Australia wrote:

The pudica has lots of flowers for most months of the year.The flowers are a beautiful bright white. The Plumeria pudica also has beautiful dark green foliage which is more evergreen than other plumeria. People in Australia call them Frangipani Pudica.

It seems like Plumeria stenophylla was the original Everlasting Love but some wholesale nurseries in Australia have started marketing the pudica as the "Everlasting Love" frangipani.

The pudica is a very popular Valetine's Day gift in Australia because they are in full bloom at the time of year so the name is well suited to the plant.

I have about 300 in pots (some 2m tall in 75 litre bags) and plan to make a hedge.


On Jun 5, 2013, Bahwinkle60 from Houston, TX (Zone 9a) wrote:

I got my first plumeria at the Houston Livestock Show and Rodeo circa 1985, strange as that sounds. It took years before I found out what a heavy feeder it was, but I learned and its first blooms were a triumph. I've since purchased other colors at Houston Plumeria Society Show and Sales. My plumerias bloom gloriously for me every summer.
I ran across the exotic Plumeria Pudica at a civic association White Elephant Sale. There was only one and I purchased it. I'd read about it, but had never seen one. It was about 12" tall. It did not bloom the first year, but the second summer, the plant grew tall and the show of flowers was spectacular. My plant is kind of lanky, with any branches starting around the 40" point. The plant is about 5 feet tall. It beautifully handles the... read more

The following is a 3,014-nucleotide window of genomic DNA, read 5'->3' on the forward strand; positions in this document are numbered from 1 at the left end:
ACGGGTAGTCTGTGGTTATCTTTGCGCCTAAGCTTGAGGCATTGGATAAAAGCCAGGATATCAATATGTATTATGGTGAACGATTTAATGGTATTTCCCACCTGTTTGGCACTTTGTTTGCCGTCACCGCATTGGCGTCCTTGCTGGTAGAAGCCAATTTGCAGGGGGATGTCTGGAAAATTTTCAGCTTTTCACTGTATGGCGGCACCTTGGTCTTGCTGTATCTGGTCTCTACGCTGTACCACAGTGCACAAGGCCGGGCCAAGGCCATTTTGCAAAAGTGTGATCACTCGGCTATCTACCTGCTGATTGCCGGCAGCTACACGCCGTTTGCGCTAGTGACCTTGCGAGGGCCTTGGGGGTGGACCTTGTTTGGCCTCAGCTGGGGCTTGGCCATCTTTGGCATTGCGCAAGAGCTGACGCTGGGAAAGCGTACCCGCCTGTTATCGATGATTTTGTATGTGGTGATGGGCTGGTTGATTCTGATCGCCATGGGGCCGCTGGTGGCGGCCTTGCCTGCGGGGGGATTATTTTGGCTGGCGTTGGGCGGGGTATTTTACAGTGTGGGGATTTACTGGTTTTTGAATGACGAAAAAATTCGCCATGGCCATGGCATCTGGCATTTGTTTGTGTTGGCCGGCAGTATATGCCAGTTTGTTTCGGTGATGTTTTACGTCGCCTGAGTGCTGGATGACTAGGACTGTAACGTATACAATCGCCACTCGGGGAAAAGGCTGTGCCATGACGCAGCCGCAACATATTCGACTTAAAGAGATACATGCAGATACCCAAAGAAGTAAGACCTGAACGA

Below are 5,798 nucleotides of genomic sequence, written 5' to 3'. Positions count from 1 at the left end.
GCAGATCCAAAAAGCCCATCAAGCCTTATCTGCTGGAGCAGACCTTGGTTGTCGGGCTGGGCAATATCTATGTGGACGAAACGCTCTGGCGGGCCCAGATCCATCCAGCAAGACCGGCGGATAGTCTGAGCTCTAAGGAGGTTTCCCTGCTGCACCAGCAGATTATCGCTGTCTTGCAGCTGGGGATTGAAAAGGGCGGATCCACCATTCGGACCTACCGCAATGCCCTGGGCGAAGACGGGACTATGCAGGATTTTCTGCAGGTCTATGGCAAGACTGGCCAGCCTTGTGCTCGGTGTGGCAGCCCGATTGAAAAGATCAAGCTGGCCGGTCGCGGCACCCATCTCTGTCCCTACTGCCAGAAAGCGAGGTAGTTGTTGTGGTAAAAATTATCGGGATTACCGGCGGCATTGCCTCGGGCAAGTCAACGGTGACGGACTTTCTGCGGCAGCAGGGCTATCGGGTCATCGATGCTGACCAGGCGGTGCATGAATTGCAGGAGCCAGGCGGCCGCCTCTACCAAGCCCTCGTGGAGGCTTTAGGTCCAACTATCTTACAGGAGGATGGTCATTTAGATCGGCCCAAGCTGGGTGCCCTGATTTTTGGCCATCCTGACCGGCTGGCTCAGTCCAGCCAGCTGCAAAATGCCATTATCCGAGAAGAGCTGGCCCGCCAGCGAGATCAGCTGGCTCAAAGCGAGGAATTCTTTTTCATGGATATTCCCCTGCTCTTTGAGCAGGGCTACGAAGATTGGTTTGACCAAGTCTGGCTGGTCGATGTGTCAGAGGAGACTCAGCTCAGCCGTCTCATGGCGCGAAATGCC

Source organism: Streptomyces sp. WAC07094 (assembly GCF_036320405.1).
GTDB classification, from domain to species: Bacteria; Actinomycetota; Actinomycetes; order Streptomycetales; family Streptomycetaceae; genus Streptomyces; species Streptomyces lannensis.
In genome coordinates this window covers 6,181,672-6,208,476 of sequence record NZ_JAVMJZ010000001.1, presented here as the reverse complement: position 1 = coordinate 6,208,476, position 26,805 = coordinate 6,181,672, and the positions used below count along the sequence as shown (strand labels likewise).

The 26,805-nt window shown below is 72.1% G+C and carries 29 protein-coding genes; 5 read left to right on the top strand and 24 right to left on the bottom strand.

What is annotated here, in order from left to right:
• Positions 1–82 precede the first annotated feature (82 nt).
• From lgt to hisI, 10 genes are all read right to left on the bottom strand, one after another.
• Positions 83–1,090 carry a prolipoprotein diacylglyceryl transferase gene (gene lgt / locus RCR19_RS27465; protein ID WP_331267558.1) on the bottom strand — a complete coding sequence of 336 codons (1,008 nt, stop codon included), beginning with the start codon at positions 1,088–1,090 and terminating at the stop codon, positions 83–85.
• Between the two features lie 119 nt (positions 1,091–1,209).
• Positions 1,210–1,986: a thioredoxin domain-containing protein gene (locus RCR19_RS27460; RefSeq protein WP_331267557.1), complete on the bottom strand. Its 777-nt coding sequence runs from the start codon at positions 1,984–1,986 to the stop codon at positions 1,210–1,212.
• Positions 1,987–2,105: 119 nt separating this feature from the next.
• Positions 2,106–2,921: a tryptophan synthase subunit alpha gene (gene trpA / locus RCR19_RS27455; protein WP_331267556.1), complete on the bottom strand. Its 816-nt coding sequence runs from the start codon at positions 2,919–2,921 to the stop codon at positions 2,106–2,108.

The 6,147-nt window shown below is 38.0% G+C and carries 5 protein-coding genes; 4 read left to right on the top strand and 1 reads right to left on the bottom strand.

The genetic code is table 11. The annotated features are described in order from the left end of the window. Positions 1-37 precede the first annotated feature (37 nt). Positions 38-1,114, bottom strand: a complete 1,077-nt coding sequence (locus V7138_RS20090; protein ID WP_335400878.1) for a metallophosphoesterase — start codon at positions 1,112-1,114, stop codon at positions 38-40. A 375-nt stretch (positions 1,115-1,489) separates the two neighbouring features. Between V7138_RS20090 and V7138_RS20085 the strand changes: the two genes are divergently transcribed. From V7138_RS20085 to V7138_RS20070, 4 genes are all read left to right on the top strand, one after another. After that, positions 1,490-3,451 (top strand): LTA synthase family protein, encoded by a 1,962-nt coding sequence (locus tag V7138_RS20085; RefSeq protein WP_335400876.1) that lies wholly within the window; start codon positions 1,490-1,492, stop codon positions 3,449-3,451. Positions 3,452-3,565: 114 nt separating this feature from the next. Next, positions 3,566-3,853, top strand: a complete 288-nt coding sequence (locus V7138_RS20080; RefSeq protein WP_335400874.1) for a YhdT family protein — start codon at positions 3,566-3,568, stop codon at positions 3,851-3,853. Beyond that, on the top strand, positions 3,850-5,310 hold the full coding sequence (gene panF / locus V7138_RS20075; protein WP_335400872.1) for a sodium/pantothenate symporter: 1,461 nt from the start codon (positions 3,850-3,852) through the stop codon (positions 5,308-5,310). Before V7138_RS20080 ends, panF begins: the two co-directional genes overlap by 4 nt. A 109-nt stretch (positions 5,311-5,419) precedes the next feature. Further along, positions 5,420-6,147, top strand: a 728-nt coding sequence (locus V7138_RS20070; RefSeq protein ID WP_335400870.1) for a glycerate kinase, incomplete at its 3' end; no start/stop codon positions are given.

On Aug 6, 2012, leonortorres from Miami, FL wrote:

I'm in love with my 7' tall plumeria pudica, also called Bridal Bouquet here in Miami. I have made a lot of plants for gifts by just sticking a small branch in a pot. I havent seen any seeds. My only complaint is that the flowers and the leaves drop into my other plantings below and on the driveway and it looks messy after a few days when they turn brown.
I can't sweep them up everyday. (I'm 80). It blooms profusely all summer. I water 2 times a week unless it rains. It's in full sun. (Very strong sun here in Miami, Florida). I'm buying one of the pink varieties.
Happy gardening!


On Apr 18, 2009, nalin1 from New Delhi,
India (Zone 10a) wrote:

Pudica is a striking-looking neatly growing plant and can be trained to enhance its natural 'umbrella top' look. It can be propagated by branch/stem cuttings after first allowing the cutting to develop a callus as for other plumerias. They can be planted fairly close to each other--4-6 feet apart if the plant is trained with a single stem branch vertical. I also made a triangular planting similar to DT's, but about 5 feet apart--looks very nice. Flowers from early summer to around October; flowers have no fragrance.


On Oct 20, 2008, Dirty_Thumbs from Clearwater, FL wrote:

I had purchased this plant in April 2007 from Home Depot.

It was approximatley 18" tall. 3 Plants in one 1 gal pot. When I planted them, I kept them grouped together, but spaced them 12" apart. To form a triangle.

Today (1 year & 6 months after planting) one of the 3 has grown to 72" tall & the other two are 69" tall. Each one is 32" wide.

I like Plumeria's, but I was drawn to this one for it's White Flowers. There are several other Plumeria's where I live, but I have the only 'pudica' in the neighborhood. I am constantly getting praises on how beautiful it is.

In the winter months, it held up okay. I honestly thought it might have died. But, I know that many plants go into hibernation, so I kept my fingers crossed on this one & s... read more